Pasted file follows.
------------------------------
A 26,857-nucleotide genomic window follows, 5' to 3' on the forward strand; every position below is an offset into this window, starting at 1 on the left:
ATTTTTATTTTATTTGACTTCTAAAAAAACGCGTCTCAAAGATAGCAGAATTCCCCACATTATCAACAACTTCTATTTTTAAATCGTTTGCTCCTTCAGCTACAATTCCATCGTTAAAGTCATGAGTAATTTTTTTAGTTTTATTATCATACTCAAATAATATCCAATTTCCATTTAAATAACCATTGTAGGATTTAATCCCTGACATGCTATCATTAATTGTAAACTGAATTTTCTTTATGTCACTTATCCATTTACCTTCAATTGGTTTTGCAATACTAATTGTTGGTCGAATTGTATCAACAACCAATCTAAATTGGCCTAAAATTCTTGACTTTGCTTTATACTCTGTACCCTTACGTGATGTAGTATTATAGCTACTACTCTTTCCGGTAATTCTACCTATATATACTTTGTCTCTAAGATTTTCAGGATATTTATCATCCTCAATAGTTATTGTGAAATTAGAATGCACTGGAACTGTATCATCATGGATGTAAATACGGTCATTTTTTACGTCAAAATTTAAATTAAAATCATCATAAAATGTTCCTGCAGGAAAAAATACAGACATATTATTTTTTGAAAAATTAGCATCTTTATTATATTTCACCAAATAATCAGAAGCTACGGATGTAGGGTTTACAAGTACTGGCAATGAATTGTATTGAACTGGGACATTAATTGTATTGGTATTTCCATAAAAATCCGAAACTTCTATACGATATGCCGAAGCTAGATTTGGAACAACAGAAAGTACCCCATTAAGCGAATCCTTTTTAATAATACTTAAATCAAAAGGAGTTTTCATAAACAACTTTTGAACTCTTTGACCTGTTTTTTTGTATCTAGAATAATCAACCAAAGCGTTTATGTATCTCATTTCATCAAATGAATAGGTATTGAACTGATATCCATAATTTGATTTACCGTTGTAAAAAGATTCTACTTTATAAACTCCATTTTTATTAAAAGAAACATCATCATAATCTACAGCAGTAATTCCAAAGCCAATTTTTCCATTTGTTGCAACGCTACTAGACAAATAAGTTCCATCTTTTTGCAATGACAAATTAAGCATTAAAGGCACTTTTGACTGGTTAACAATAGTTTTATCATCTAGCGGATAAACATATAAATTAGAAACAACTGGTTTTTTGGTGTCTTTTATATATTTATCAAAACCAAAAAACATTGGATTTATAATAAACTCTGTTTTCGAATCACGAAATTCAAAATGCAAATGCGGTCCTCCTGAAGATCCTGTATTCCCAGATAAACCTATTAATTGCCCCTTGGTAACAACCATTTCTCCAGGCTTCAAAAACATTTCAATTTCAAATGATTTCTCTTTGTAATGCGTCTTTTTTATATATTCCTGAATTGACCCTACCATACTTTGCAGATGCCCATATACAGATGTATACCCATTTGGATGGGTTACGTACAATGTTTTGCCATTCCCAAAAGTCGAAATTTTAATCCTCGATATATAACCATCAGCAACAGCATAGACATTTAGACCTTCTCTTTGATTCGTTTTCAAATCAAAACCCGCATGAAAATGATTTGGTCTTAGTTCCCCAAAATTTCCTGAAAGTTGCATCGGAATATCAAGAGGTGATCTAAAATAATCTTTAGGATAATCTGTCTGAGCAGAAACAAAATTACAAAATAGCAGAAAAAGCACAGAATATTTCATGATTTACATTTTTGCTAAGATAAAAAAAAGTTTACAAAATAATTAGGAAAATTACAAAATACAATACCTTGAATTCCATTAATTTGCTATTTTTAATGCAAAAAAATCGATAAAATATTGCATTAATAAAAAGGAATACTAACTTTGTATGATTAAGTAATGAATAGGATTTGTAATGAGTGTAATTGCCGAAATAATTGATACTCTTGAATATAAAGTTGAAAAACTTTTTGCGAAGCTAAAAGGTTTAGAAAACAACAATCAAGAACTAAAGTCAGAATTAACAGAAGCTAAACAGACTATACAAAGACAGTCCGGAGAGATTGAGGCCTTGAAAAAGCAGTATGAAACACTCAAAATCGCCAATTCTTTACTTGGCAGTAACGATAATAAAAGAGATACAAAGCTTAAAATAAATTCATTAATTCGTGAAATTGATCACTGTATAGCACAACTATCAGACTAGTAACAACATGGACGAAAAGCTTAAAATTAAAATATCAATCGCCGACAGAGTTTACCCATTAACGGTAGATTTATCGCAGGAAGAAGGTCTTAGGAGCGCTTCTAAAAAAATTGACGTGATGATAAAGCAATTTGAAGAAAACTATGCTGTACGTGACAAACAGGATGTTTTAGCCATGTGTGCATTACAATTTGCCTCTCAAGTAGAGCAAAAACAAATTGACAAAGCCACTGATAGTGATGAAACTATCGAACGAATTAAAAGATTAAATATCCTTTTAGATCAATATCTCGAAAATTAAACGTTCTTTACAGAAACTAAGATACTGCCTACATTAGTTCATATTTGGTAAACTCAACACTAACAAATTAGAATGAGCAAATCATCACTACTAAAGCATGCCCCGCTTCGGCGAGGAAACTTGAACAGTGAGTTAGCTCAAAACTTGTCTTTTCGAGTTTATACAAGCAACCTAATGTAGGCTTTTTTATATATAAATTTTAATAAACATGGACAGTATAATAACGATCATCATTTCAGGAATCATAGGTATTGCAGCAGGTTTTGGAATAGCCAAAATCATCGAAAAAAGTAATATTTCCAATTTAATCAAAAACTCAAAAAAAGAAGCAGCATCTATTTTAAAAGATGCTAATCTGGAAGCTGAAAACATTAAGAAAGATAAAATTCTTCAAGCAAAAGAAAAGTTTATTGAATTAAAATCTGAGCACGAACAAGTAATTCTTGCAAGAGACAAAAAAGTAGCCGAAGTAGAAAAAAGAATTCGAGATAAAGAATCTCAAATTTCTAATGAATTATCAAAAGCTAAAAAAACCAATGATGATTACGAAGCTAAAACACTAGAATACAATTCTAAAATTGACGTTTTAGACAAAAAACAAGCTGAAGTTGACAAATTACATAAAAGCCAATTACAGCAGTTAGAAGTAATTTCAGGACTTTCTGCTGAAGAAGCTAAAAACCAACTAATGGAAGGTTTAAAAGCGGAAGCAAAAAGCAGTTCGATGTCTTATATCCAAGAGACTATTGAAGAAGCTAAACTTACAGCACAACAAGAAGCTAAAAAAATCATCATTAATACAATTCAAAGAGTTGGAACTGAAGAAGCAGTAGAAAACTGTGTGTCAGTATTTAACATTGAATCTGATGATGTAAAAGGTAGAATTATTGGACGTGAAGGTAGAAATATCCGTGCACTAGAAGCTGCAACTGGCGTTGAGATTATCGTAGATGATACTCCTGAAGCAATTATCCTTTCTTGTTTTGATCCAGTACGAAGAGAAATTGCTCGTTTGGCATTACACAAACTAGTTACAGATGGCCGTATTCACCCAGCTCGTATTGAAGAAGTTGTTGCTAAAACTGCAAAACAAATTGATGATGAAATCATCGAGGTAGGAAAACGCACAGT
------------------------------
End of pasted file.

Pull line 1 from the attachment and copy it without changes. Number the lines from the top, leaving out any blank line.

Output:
A 26,857-nucleotide genomic window follows, 5' to 3' on the forward strand; every position below is an offset into this window, starting at 1 on the left: